By many measures — including career completion percentage and total number of touchdowns thrown, along with quarterback rating — Kaepernick is a significantly better quarterback than some notable quarterbacks that made 2017 rosters. Considering the disparity in both talent and political protest between E.J. Manuel, Kellen Clemens and Mark Sanchez — and Kaepernick — it is clear that the former Super Bowl quarterback’s absence from the NFL is not based in any legitimate statistical analysis. It is demonstrably clear that he is being kept out of the league for his political views and the way in which his symbolic knee manifested such views.

Kaepernick’s politics, while his own, sparked a movement that politicized a team and a league and even eventually caught the attention of the president. His protests drew such attention because they shattered the collective chimera surrounding American sports, one in which people from diverse socioeconomic backgrounds and folks from both sides of the political aisle work together in pursuit of a similar and common goal, despite the stratification of the external world.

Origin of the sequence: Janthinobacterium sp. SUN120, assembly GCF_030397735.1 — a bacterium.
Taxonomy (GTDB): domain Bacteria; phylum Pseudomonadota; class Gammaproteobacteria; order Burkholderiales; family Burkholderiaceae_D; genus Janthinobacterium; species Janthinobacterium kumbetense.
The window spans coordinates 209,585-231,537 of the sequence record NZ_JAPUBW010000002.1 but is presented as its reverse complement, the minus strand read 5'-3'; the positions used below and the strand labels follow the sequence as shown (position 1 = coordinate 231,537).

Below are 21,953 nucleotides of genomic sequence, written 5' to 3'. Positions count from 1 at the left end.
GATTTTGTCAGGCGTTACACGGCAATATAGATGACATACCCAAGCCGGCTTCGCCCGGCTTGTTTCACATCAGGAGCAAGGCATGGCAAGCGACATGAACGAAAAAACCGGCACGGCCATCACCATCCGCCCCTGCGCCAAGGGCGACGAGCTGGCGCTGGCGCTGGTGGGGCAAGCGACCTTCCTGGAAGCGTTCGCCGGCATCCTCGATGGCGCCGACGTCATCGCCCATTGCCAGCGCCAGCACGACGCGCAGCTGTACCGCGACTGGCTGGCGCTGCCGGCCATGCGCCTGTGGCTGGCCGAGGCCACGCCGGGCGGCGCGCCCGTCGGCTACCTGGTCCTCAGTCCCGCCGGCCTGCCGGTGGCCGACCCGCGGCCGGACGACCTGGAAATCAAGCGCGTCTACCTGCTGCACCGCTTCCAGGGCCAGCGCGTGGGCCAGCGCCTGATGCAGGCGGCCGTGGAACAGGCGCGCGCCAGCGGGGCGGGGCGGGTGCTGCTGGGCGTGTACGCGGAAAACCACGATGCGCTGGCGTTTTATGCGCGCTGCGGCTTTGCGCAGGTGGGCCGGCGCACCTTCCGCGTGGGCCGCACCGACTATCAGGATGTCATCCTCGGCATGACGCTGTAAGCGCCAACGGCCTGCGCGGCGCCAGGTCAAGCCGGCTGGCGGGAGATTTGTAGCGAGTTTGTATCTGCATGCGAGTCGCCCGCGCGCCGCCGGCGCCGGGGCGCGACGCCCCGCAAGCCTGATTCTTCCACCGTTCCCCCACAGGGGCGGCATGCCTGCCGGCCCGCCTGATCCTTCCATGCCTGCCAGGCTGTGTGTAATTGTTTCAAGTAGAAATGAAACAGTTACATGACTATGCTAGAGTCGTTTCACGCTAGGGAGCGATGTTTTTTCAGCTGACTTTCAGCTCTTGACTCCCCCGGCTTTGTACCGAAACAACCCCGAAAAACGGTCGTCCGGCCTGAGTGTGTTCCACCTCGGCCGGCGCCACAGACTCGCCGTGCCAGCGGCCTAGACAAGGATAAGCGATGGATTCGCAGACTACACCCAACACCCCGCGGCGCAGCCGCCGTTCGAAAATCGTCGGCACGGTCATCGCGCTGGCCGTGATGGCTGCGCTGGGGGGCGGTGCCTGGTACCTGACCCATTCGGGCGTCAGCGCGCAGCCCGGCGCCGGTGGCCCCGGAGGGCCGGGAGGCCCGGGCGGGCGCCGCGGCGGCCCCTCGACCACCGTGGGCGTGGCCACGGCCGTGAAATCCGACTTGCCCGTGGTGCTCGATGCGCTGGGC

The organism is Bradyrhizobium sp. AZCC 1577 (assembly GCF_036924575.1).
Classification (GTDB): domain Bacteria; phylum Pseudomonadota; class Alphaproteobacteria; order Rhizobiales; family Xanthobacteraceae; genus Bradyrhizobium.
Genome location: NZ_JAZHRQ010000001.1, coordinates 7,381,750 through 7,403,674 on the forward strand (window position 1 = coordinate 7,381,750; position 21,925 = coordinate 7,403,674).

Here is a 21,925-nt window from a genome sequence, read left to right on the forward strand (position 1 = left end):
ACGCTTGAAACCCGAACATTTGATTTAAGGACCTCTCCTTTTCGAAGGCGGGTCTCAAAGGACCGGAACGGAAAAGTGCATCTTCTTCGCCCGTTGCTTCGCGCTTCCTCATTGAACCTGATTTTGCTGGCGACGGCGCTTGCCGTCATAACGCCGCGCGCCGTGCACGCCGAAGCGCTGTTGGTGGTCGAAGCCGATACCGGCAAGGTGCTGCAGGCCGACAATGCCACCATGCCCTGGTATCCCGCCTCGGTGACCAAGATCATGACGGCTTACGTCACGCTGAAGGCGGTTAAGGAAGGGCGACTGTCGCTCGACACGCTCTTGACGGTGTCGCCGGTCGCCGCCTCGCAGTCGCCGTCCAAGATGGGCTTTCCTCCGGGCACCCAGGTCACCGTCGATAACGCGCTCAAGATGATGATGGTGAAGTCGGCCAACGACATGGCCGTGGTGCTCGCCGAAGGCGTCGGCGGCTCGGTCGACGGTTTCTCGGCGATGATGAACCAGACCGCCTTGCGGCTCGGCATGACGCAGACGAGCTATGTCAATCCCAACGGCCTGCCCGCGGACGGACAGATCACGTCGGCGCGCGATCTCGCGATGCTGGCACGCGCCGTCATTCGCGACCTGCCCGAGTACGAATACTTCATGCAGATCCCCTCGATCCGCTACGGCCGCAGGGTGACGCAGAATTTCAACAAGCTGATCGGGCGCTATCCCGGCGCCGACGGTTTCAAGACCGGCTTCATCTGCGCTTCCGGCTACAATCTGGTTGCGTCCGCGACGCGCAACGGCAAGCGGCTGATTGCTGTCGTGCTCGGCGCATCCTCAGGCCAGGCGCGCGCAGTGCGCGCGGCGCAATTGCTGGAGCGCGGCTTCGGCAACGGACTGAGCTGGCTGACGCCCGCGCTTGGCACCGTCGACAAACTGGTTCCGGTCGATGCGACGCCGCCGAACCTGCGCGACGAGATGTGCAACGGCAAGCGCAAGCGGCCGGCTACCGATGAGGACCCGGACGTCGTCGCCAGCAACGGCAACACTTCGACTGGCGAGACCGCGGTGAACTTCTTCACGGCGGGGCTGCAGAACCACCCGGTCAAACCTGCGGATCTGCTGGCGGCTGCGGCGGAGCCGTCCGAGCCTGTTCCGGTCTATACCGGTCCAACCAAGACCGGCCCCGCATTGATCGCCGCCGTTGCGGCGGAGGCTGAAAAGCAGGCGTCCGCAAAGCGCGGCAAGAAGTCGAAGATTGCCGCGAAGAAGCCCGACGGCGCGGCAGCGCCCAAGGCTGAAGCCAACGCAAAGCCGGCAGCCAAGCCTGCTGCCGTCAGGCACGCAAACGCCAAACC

In Europe, there are no such utopic visions of sports as apolitical oases from the complicated, stratified and unsettling desert that is the reality of contemporary culture. Thanks to Kaepernick — and in spite of Goodell’s recent statements — it is becoming increasingly clear that no such utopia has existed in the United States either. While the past political activism of athletes including Arthur Ashe and Muhammad Ali has become idealized and sanitized after-the-fact, enabling a utopic rewriting of history, Kaepernick’s contemporary protest enables no such revision.

However, in the current climate, American teams, unlike their European counterparts, are not likely to come to fully embody racial or political identities anytime soon. Instead, their decisions are now analyzed through such a lens; following the shattering of the supposed apolitical nature of American sports, signing Kaepernick would require a team to cosign and at least implicitly endorse his pro-black and purportedly anti-American protest — a decision which, apparently, no team is willing to make.

As different as American and European sporting cultures may be, neither side of the Atlantic can remain free from racialization and politicization. American and European sports have long been politicized and racialized, with the issues of the real world seeping into athletics. While Europe has long been aware of this dynamic, it took Kaepernick to dispel the uniquely American fantasy of sports as apolitical. It took Kaepernick to expose our sporting culture as not so different from the rest of the world.

Charles Dunst is a member of the Class of 2018 at Hamilton College, where he serves as Editor in Chief of The Spectator, Hamilton's student newspaper. His writing has appeared in The Hill, The Huffington Post, and The Forward, among other publications.